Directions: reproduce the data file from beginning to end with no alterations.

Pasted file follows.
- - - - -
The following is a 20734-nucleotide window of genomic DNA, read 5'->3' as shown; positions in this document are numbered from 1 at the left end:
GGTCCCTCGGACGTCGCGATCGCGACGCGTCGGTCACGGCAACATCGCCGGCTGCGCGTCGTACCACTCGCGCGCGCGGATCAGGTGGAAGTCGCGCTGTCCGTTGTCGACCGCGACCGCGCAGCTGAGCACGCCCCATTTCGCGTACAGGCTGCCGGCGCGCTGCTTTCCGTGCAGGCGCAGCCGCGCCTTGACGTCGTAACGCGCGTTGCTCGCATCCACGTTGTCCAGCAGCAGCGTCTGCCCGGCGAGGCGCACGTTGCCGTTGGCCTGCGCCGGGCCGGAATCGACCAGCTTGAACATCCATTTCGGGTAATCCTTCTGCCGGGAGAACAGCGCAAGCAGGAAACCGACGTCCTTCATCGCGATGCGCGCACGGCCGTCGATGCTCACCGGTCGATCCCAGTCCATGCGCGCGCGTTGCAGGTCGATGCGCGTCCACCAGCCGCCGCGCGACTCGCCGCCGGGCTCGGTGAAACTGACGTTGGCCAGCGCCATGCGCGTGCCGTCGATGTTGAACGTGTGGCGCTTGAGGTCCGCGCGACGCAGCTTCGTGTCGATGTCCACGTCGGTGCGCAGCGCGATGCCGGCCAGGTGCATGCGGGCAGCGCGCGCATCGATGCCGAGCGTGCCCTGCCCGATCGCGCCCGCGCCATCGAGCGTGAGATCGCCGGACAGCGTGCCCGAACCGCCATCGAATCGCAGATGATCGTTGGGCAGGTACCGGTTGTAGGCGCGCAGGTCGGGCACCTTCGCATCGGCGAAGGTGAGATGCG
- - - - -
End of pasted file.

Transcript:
The following is a 20734-nucleotide window of genomic DNA, read 5'->3' as shown; positions in this document are numbered from 1 at the left end:
GGTCCCTCGGACGTCGCGATCGCGACGCGTCGGTCACGGCAACATCGCCGGCTGCGCGTCGTACCACTCGCGCGCGCGGATCAGGTGGAAGTCGCGCTGTCCGTTGTCGACCGCGACCGCGCAGCTGAGCACGCCCCATTTCGCGTACAGGCTGCCGGCGCGCTGCTTTCCGTGCAGGCGCAGCCGCGCCTTGACGTCGTAACGCGCGTTGCTCGCATCCACGTTGTCCAGCAGCAGCGTCTGCCCGGCGAGGCGCACGTTGCCGTTGGCCTGCGCCGGGCCGGAATCGACCAGCTTGAACATCCATTTCGGGTAATCCTTCTGCCGGGAGAACAGCGCAAGCAGGAAACCGACGTCCTTCATCGCGATGCGCGCACGGCCGTCGATGCTCACCGGTCGATCCCAGTCCATGCGCGCGCGTTGCAGGTCGATGCGCGTCCACCAGCCGCCGCGCGACTCGCCGCCGGGCTCGGTGAAACTGACGTTGGCCAGCGCCATGCGCGTGCCGTCGATGTTGAACGTGTGGCGCTTGAGGTCCGCGCGACGCAGCTTCGTGTCGATGTCCACGTCGGTGCGCAGCGCGATGCCGGCCAGGTGCATGCGGGCAGCGCGCGCATCGATGCCGAGCGTGCCCTGCCCGATCGCGCCCGCGCCATCGAGCGTGAGATCGCCGGACAGCGTGCCCGAACCGCCATCGAATCGCAGATGATCGTTGGGCAGGTACCGGTTGTAGGCGCGCAGGTCGGGCACCTTCGCATCGGCGAAGGTGAGATGCG